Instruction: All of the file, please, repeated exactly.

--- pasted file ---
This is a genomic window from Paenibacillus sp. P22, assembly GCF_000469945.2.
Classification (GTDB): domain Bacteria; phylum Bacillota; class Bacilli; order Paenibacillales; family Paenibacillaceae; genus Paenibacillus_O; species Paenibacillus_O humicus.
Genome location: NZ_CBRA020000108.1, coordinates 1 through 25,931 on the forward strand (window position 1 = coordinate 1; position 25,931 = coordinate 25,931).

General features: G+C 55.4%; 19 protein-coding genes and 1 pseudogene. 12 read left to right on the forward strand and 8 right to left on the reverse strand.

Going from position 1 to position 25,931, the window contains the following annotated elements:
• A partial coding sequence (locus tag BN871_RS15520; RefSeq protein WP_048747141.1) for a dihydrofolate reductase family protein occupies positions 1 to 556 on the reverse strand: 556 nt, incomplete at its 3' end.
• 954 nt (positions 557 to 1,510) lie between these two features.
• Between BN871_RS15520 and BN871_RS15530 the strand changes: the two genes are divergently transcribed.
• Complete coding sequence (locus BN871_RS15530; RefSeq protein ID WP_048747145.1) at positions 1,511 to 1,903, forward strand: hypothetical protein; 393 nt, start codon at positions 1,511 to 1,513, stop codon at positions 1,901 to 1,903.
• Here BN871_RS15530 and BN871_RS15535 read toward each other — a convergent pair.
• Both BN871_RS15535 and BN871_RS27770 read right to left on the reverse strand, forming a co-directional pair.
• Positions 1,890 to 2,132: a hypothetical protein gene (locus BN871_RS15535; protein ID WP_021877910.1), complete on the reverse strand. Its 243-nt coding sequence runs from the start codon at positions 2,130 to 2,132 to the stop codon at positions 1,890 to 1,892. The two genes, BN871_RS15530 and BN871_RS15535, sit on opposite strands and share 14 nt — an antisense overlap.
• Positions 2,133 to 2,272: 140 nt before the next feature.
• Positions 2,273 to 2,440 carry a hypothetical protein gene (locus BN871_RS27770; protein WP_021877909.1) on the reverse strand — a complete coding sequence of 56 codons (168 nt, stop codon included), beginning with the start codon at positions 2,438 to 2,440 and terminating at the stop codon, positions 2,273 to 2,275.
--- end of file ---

This is a genomic window from Paenibacillus sp. P22, assembly GCF_000469945.2.
Classification (GTDB): domain Bacteria; phylum Bacillota; class Bacilli; order Paenibacillales; family Paenibacillaceae; genus Paenibacillus_O; species Paenibacillus_O humicus.
Genome location: NZ_CBRA020000108.1, coordinates 1 through 25,931 on the forward strand (window position 1 = coordinate 1; position 25,931 = coordinate 25,931).

General features: G+C 55.4%; 19 protein-coding genes and 1 pseudogene. 12 read left to right on the forward strand and 8 right to left on the reverse strand.

Going from position 1 to position 25,931, the window contains the following annotated elements:
• A partial coding sequence (locus tag BN871_RS15520; RefSeq protein WP_048747141.1) for a dihydrofolate reductase family protein occupies positions 1 to 556 on the reverse strand: 556 nt, incomplete at its 3' end.
• 954 nt (positions 557 to 1,510) lie between these two features.
• Between BN871_RS15520 and BN871_RS15530 the strand changes: the two genes are divergently transcribed.
• Complete coding sequence (locus BN871_RS15530; RefSeq protein ID WP_048747145.1) at positions 1,511 to 1,903, forward strand: hypothetical protein; 393 nt, start codon at positions 1,511 to 1,513, stop codon at positions 1,901 to 1,903.
• Here BN871_RS15530 and BN871_RS15535 read toward each other — a convergent pair.
• Both BN871_RS15535 and BN871_RS27770 read right to left on the reverse strand, forming a co-directional pair.
• Positions 1,890 to 2,132: a hypothetical protein gene (locus BN871_RS15535; protein ID WP_021877910.1), complete on the reverse strand. Its 243-nt coding sequence runs from the start codon at positions 2,130 to 2,132 to the stop codon at positions 1,890 to 1,892. The two genes, BN871_RS15530 and BN871_RS15535, sit on opposite strands and share 14 nt — an antisense overlap.
• Positions 2,133 to 2,272: 140 nt before the next feature.
• Positions 2,273 to 2,440 carry a hypothetical protein gene (locus BN871_RS27770; protein WP_021877909.1) on the reverse strand — a complete coding sequence of 56 codons (168 nt, stop codon included), beginning with the start codon at positions 2,438 to 2,440 and terminating at the stop codon, positions 2,273 to 2,275.